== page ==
In an effort to keep this blog from becoming too focused on cancer and surgery and all their accompanying emotional and physical after effects, I’ve been making it a point to write a few non-cancer posts in recent days. I guess if I had begun this as a cancer blog, I wouldn’t have second thoughts about writing on that subject because that would be the blog’s main purpose.
However. There are a few of you wonderful Smithellaneous folks who have been checking in with me by e-mail to see if I really am as okay as my posts seem to indicate, or if my cheerier writing is merely camouflaging ongoing difficulties and continuing cancer stresses.
I guess the answer to that question is that I truly am doing well, all things considered. I don’t think that I have burst into tears for no reason for four or five days now, so that’s good progress. Steve can attest to the fact that it was getting to be quite interesting there for awhile. He and I would be talking about nothing much in particular and then, all of a sudden, I would just burst out crying.
In fact, a couple weeks ago I took Sarah in for her 6-month dental check up and when the dentist came out to tell me how things had gone, I actually found myself tearing up while he talked with me. I’m sure he went back to his notes and wrote, “Patient was delightful. Patient’s mother? Not so much. She seemed to get emotional over a discussion of flossing habits and wisdom teeth.”
But I think tears after surgery and after a loss of the sort I experienced should be considered pretty par for the course. Grief is grief, regardless of whether you’ve lost a family member, a beloved pet, a cherished friend, a job, a marriage, or a body part. (Obviously there are many degrees involved, but all of those experiences have grief in common.)
As an example: Last week I was near Goodwill so I stopped in for a few minutes. When I got to the dressing room with my little stack of shirts, it suddenly occurred to me that the last time I had been at that particular store, in that particular dressing room, I’d had The Girls with me.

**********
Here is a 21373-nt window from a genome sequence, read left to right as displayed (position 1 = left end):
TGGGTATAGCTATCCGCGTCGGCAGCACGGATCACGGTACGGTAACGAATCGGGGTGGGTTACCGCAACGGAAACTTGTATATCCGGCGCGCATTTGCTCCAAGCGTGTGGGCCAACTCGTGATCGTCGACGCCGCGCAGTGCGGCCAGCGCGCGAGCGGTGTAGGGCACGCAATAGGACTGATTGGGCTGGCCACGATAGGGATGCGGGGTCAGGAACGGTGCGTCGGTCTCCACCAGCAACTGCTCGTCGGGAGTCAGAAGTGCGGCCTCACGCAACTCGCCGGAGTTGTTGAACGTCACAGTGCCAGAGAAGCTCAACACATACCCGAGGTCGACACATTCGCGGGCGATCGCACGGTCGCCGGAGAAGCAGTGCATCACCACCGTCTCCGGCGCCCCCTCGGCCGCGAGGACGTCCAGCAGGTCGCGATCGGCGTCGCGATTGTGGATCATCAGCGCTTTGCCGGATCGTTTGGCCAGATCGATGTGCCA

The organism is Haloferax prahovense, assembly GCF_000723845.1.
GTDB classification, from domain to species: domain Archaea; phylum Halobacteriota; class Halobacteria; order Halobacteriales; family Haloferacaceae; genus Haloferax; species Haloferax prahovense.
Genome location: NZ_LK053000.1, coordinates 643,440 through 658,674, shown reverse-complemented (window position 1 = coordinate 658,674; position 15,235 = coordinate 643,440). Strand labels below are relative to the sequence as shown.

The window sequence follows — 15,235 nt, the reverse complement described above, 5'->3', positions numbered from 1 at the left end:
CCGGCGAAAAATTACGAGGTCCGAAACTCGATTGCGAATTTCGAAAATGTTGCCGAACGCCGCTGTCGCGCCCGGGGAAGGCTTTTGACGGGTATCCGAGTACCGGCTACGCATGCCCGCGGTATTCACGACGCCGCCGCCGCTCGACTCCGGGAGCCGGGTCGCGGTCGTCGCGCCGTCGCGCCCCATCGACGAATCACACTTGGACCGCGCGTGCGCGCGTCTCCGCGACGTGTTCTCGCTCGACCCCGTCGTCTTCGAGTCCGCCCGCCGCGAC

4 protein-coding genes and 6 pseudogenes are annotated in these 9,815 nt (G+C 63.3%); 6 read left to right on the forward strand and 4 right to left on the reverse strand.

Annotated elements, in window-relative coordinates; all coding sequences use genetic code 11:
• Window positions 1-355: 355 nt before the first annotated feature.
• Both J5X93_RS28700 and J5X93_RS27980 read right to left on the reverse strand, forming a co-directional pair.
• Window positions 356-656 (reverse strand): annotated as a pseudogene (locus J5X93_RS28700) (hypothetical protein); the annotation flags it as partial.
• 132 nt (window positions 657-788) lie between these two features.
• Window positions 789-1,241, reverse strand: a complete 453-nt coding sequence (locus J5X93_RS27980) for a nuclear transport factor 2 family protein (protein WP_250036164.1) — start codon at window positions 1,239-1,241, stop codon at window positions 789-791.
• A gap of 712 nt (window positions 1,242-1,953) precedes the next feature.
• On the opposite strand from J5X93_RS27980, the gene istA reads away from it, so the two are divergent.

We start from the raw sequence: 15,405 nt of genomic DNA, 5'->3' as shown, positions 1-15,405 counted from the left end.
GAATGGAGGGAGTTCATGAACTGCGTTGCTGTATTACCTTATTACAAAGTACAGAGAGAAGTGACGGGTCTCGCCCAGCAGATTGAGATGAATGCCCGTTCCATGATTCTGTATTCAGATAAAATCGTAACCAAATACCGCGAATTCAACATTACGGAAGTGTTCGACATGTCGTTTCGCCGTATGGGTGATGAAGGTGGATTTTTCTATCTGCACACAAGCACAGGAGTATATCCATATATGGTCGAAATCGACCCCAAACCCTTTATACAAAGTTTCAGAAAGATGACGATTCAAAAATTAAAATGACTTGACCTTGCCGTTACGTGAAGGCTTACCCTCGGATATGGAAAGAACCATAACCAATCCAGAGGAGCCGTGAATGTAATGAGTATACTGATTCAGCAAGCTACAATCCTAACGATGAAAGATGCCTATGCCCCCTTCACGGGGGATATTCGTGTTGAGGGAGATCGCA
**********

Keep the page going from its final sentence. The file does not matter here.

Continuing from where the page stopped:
This time, though? The Girls hadn’t made the trip. The Girls were gone.
That was something worth crying over.
I read another breast cancer survivor’s story and she wrote that after the surgery, it was like loved ones had disappeared, they had just been taken from her life. Suddenly, they were . . . gone. No funeral, no burial, no closure.
Go to sleep. They’re there. Wake up. They’re gone. Just gone.
So yes, it is a strange and sad season of life, in many ways. But in other ways, I’ve noticed a subtle, ongoing shift in my attitude.
During the first couple weeks after surgery, I would look at the surgical area and shudder and think, “This all just looks so sad and pitiful and ugly and violent.” I undressed and re-dressed as quickly as possible in an attempt to try and make it all go away. Out of sight, out of mind. Make it stop. Make it not be what it is. (Isn’t denial a wonderful thing?)
However, over the past week or two, my mindset has begun to change. I now look at the surgical area and what is left of my “original equipment’ (and thankfully, with a skin sparing mastectomy, I do have some of “me” remaining), and the words “ugly” and “damaged” no longer come to mind.
Instead, I feel like I am looking down and remembering brave and beautiful comrades in a war that we fought and won together. The scars I see there represent healing and a total cure and I find myself being grateful that cancer-infested loveliness has been replaced by cancer-free unloveliness that affords me every chance of living long enough to hold my grandbabies. And grow to become a very old and very thankful lady.
It’s so much about attitude. And reality. And accepting the fact that grief happens. And grief is part of the journey. And that if you don’t grieve, you’ll never get over the loss. And that there is, indeed, loss involved. Huge loss. Scary and sad loss. Tear producing, grief inducing loss.
But this loss brings life. And I like life. And life is good.
So I’m good with that.